Setting Fundraising Goals? Two is Better Than One

Shout-out to our friend Ashley in Loveland, Colorado who wrote with this great question:

“How do you foster good relationships between development staff when donations are tracked to various positions for the purpose of determining who is meeting annual goals?”

Thanks, Ashley, for taking the time to write! To you and other fundraisers with more than one person on your development team, a good way to move away from an environment of competition is to consider setting two types of goals:  Dollars-in-the-Door Goals and Activity Goals. 

(And to help everyone be successful, your very first step should be to set fundraising goals that are rooted in reality.)

A couple quick definitions:

A Dollars-in-the-Door Goal is the traditional fundraising goal. It’s a measurement of dollars raised. An example of a Dollars-in-the-Door Goal would be: $400,000 for your fiscal year. 

Or, if your total annual goal is $150,000, you might break it down to the monies needed in specific areas:  for example $100,000 in programmatic support and $50,000 in general operating support.

An Activity Goal is a goal related to one of the many activities on which you and your staff spend time leading up to a solicitation, or “the Ask.” Examples of Activity Goals might be: 

•    Participate in three face-to-face donor encounters each month (36 per year) with current, lapsed, or prospective donors. 
•    Call two donors each month to solicit their advice on the organization’s strategic direction.
•    Send three personal notes each month to current donors. 

Activity Goals do a great job of recognizing where most of the real work happens, i.e., prospecting, research, communication, cultivation and stewardship. Activity Goals help capture how you and your development team members spend your time each day. After all, there’s so much more to fundraising than simply asking for a gift!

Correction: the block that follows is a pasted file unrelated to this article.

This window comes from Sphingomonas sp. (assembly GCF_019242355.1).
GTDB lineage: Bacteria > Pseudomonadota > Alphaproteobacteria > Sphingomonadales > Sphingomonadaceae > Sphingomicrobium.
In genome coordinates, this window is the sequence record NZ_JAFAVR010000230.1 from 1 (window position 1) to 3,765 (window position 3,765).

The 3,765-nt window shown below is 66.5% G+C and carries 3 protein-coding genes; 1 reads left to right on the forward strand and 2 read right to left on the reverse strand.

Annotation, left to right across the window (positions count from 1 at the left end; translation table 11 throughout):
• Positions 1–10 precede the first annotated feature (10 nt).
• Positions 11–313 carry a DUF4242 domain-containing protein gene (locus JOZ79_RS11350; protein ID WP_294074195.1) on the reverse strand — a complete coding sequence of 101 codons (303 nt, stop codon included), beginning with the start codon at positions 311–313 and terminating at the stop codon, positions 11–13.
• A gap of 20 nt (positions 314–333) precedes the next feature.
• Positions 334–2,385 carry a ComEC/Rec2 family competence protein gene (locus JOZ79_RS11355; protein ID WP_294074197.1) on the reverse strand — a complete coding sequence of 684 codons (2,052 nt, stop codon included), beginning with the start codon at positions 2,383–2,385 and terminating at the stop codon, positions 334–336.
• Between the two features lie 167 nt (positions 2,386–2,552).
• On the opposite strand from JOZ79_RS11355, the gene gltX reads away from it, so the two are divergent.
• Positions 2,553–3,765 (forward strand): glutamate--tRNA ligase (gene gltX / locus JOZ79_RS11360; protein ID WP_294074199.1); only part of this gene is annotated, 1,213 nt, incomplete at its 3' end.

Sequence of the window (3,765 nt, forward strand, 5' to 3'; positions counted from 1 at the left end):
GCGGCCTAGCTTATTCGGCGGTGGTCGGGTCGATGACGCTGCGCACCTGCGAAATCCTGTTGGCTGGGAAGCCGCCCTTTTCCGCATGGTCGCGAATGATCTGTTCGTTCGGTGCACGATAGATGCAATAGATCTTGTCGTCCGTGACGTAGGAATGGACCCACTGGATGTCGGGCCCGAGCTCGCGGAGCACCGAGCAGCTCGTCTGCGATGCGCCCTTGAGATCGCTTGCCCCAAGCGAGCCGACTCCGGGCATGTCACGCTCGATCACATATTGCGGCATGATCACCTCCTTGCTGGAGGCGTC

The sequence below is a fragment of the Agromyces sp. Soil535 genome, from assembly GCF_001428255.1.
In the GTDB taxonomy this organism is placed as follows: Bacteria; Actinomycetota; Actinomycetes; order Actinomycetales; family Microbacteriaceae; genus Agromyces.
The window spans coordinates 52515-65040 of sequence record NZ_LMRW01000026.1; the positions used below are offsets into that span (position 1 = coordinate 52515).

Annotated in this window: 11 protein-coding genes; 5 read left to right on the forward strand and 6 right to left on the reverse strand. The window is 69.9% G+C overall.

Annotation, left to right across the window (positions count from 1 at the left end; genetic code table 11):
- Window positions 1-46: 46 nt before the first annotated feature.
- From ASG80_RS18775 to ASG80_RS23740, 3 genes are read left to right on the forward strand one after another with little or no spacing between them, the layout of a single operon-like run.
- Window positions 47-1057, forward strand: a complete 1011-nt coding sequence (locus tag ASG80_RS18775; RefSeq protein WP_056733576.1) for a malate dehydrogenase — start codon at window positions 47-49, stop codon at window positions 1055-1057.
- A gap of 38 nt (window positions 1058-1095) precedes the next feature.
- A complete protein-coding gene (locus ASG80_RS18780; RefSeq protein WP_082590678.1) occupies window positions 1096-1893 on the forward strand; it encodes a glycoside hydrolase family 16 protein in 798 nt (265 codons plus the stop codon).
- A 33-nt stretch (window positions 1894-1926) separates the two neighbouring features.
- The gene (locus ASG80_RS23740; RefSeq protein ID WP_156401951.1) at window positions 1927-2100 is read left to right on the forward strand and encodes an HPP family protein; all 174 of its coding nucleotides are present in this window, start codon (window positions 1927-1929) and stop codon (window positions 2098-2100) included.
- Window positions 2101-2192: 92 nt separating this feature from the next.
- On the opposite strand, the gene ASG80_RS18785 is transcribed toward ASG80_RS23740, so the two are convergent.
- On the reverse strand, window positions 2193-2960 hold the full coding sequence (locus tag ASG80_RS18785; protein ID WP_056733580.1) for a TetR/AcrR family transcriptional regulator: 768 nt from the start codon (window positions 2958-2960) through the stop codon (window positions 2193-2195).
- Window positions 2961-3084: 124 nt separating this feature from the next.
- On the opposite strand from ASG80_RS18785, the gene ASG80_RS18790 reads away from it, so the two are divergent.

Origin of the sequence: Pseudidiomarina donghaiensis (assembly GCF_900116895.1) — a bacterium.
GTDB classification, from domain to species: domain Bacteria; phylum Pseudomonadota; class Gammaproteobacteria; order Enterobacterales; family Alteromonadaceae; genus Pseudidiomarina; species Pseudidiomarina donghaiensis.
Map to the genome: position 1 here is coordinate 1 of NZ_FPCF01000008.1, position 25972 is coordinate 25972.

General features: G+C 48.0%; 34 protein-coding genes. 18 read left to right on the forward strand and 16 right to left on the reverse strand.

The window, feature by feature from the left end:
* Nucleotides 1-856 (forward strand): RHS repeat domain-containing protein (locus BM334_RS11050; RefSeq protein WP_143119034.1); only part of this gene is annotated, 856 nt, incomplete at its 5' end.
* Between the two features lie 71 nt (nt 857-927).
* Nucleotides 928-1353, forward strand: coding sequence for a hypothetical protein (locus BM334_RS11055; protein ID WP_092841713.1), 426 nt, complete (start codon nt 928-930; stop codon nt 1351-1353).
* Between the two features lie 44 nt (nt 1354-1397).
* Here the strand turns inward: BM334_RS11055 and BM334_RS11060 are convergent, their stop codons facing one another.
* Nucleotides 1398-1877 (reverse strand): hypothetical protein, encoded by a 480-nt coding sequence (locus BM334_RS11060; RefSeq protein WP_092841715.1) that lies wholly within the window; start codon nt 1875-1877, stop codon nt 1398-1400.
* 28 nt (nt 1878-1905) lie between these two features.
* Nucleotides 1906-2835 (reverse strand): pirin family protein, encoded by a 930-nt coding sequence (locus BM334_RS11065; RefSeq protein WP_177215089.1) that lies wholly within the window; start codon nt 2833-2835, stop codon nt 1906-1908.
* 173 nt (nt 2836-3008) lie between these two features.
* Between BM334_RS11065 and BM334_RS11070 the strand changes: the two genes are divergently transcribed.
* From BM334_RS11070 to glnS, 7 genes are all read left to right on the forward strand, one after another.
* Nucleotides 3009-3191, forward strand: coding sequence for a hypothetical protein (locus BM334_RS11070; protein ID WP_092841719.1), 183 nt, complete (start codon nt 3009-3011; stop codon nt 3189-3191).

If you’ve ever felt that much of the legwork needed to secure a donation for your organization goes unnoticed or undocumented, you’ll love Activity Goals! 

Activity Goals are also better than Dollars-in-the-Door Goals for measuring individual team member performance. Going back to Ashley’s question, they remove that donor-poaching awkwardness between team members because the development activities, not the dollars-in-the-door, are tracked to each person’s individual position.

Of course, I’m not suggesting you completely ditch Dollars-in-the-Door Goals! But rather than setting them as individual goals, try setting them as team goals. By doing so, every contribution brought in by a staff member goes into the collective pot and the team is accountable for reaching that dollar goal. 

Still on the fence? Here are more reasons this type of two-pronged goal setting approach makes sense and contributes to a positive team environment:

•    By making the dollar goal a team goal, you share the responsibility across the organization. No single person withers beneath the weight of a huge annual fundraising goal.

•    Activity Goals are relevant to those fundraising staff who do not have direct solicitation responsibilities, so everyone can be involved. (Think: administrative staff, database manager, and event coordinator.) 

•    By measuring employee performance according to fundraising activity, you encourage your team members to get out of the office and connect with donors. And, of course, fundraising activity leads to donations! 

A friend who works for a Denver nonprofit recently introduced this type of goal setting. After a year, her team noticed that they were doing less actual asking but still raising money. How could that be? 

As a result of the Activity Goal focus, donors understood the nonprofit’s needs, individual donor relationships to the organization were super solid, and some donors were giving before they were even asked! Who doesn’t love that? 

Ashley (and everyone!), I hope this helps. By re-jiggering the way you set goals and measure employee performance, I hope you’ll be able to better capture all of the real, hard work you are doing, see better collaboration amongst your team, and maybe even raise more money for your mission. Good luck!

If you have a question, you’d like me to tackle in an upcoming blog post, please post it in the Comments box below or shoot me an email at Kathie[at}

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